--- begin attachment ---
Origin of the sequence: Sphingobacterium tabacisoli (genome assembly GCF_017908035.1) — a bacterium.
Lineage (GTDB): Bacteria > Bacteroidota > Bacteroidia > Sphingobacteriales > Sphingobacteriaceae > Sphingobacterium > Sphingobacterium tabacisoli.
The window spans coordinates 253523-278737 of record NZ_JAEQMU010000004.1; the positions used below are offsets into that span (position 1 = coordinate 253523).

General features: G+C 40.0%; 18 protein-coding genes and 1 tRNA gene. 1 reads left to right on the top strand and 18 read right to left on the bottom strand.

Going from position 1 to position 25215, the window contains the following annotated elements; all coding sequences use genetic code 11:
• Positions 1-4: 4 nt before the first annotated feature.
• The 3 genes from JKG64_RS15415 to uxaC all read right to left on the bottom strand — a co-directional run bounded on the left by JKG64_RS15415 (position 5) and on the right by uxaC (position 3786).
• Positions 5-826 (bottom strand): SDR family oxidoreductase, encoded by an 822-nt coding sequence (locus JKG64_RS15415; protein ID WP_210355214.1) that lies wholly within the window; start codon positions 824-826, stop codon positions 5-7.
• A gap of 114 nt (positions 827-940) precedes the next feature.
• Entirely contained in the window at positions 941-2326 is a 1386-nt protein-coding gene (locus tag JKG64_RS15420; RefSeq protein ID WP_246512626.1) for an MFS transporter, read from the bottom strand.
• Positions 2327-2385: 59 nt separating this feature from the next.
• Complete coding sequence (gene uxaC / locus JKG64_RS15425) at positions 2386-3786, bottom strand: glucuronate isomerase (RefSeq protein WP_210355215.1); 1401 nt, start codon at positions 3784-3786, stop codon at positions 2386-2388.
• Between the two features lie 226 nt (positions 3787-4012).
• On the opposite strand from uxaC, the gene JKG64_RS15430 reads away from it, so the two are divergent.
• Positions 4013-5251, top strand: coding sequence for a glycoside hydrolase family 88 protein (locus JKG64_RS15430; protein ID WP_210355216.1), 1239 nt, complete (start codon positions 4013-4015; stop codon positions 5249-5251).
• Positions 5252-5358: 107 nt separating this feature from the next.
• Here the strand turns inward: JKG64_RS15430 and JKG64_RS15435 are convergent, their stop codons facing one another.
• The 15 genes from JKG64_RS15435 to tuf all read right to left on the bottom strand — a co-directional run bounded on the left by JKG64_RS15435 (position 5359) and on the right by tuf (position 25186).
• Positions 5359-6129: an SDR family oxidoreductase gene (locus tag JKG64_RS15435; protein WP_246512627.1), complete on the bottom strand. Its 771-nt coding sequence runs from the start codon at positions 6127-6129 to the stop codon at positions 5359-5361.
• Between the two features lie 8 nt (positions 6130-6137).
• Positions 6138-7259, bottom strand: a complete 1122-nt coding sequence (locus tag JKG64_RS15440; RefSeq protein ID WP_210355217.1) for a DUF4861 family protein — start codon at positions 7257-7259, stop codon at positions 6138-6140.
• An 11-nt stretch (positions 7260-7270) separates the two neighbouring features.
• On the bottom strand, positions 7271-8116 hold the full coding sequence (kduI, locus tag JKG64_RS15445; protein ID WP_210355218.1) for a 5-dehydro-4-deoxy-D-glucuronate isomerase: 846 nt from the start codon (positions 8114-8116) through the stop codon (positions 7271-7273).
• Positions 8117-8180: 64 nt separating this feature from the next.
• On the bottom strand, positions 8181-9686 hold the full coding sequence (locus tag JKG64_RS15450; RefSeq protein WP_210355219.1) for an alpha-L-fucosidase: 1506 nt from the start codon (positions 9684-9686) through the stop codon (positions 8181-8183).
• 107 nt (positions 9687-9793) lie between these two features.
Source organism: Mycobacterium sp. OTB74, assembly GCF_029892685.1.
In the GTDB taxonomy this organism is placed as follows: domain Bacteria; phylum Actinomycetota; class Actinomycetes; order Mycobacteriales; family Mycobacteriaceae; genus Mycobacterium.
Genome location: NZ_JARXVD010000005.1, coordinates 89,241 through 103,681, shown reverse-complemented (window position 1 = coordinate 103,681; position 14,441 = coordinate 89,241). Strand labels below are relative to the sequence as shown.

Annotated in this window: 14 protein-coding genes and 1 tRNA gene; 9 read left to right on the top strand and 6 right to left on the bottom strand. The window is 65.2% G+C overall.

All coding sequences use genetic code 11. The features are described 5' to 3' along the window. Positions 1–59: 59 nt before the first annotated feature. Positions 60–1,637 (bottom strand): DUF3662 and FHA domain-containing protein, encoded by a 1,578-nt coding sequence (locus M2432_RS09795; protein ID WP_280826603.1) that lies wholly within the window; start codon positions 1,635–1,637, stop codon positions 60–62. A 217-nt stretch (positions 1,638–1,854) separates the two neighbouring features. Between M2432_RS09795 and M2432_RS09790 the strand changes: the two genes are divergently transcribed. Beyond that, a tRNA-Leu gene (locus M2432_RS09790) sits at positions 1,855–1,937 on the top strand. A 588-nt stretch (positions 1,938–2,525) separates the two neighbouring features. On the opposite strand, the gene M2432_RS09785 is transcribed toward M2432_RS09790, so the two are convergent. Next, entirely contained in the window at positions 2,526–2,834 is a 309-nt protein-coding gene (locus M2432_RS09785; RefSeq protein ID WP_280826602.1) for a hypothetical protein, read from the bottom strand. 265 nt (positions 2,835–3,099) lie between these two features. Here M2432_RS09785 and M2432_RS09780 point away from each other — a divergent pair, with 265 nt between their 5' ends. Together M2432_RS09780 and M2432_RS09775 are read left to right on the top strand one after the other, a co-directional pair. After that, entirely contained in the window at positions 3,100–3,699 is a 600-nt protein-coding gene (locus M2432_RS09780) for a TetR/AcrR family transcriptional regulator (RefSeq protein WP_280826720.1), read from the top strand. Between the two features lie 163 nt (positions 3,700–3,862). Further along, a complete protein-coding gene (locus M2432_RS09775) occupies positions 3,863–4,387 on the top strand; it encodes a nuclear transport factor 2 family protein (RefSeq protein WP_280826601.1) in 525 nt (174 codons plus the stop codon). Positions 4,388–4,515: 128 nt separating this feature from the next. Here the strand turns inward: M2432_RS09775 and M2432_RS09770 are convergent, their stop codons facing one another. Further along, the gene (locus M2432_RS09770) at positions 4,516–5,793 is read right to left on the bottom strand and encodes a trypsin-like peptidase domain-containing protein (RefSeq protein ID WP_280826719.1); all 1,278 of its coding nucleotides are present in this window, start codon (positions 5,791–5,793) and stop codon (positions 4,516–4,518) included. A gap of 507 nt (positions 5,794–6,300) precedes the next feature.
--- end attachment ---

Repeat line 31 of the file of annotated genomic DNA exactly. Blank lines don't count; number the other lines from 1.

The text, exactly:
All coding sequences use genetic code 11. The features are described 5' to 3' along the window. Positions 1–59: 59 nt before the first annotated feature. Positions 60–1,637 (bottom strand): DUF3662 and FHA domain-containing protein, encoded by a 1,578-nt coding sequence (locus M2432_RS09795; protein ID WP_280826603.1) that lies wholly within the window; start codon positions 1,635–1,637, stop codon positions 60–62. A 217-nt stretch (positions 1,638–1,854) separates the two neighbouring features. Between M2432_RS09795 and M2432_RS09790 the strand changes: the two genes are divergently transcribed. Beyond that, a tRNA-Leu gene (locus M2432_RS09790) sits at positions 1,855–1,937 on the top strand. A 588-nt stretch (positions 1,938–2,525) separates the two neighbouring features. On the opposite strand, the gene M2432_RS09785 is transcribed toward M2432_RS09790, so the two are convergent. Next, entirely contained in the window at positions 2,526–2,834 is a 309-nt protein-coding gene (locus M2432_RS09785; RefSeq protein ID WP_280826602.1) for a hypothetical protein, read from the bottom strand. 265 nt (positions 2,835–3,099) lie between these two features. Here M2432_RS09785 and M2432_RS09780 point away from each other — a divergent pair, with 265 nt between their 5' ends. Together M2432_RS09780 and M2432_RS09775 are read left to right on the top strand one after the other, a co-directional pair. After that, entirely contained in the window at positions 3,100–3,699 is a 600-nt protein-coding gene (locus M2432_RS09780) for a TetR/AcrR family transcriptional regulator (RefSeq protein WP_280826720.1), read from the top strand. Between the two features lie 163 nt (positions 3,700–3,862). Further along, a complete protein-coding gene (locus M2432_RS09775) occupies positions 3,863–4,387 on the top strand; it encodes a nuclear transport factor 2 family protein (RefSeq protein WP_280826601.1) in 525 nt (174 codons plus the stop codon). Positions 4,388–4,515: 128 nt separating this feature from the next. Here the strand turns inward: M2432_RS09775 and M2432_RS09770 are convergent, their stop codons facing one another. Further along, the gene (locus M2432_RS09770) at positions 4,516–5,793 is read right to left on the bottom strand and encodes a trypsin-like peptidase domain-containing protein (RefSeq protein ID WP_280826719.1); all 1,278 of its coding nucleotides are present in this window, start codon (positions 5,791–5,793) and stop codon (positions 4,516–4,518) included. A gap of 507 nt (positions 5,794–6,300) precedes the next feature.